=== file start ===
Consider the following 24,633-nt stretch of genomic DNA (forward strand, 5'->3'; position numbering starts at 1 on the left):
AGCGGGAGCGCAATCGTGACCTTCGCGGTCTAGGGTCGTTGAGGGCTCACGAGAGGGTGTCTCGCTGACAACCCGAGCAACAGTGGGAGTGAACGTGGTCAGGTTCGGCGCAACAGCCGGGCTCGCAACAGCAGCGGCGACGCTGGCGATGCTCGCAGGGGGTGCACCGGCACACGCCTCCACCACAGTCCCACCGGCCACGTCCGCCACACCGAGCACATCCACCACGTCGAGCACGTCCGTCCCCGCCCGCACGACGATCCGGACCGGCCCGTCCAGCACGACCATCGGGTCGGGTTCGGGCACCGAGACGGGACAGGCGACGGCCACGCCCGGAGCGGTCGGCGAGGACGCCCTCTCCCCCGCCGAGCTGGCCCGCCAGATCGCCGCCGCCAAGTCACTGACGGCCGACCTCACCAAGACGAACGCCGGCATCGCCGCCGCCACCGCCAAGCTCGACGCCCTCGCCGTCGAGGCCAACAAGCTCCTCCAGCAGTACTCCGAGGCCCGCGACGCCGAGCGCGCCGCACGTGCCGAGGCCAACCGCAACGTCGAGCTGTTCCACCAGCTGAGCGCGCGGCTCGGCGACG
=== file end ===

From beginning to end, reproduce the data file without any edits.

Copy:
Consider the following 24,633-nt stretch of genomic DNA (forward strand, 5'->3'; position numbering starts at 1 on the left):
AGCGGGAGCGCAATCGTGACCTTCGCGGTCTAGGGTCGTTGAGGGCTCACGAGAGGGTGTCTCGCTGACAACCCGAGCAACAGTGGGAGTGAACGTGGTCAGGTTCGGCGCAACAGCCGGGCTCGCAACAGCAGCGGCGACGCTGGCGATGCTCGCAGGGGGTGCACCGGCACACGCCTCCACCACAGTCCCACCGGCCACGTCCGCCACACCGAGCACATCCACCACGTCGAGCACGTCCGTCCCCGCCCGCACGACGATCCGGACCGGCCCGTCCAGCACGACCATCGGGTCGGGTTCGGGCACCGAGACGGGACAGGCGACGGCCACGCCCGGAGCGGTCGGCGAGGACGCCCTCTCCCCCGCCGAGCTGGCCCGCCAGATCGCCGCCGCCAAGTCACTGACGGCCGACCTCACCAAGACGAACGCCGGCATCGCCGCCGCCACCGCCAAGCTCGACGCCCTCGCCGTCGAGGCCAACAAGCTCCTCCAGCAGTACTCCGAGGCCCGCGACGCCGAGCGCGCCGCACGTGCCGAGGCCAACCGCAACGTCGAGCTGTTCCACCAGCTGAGCGCGCGGCTCGGCGACG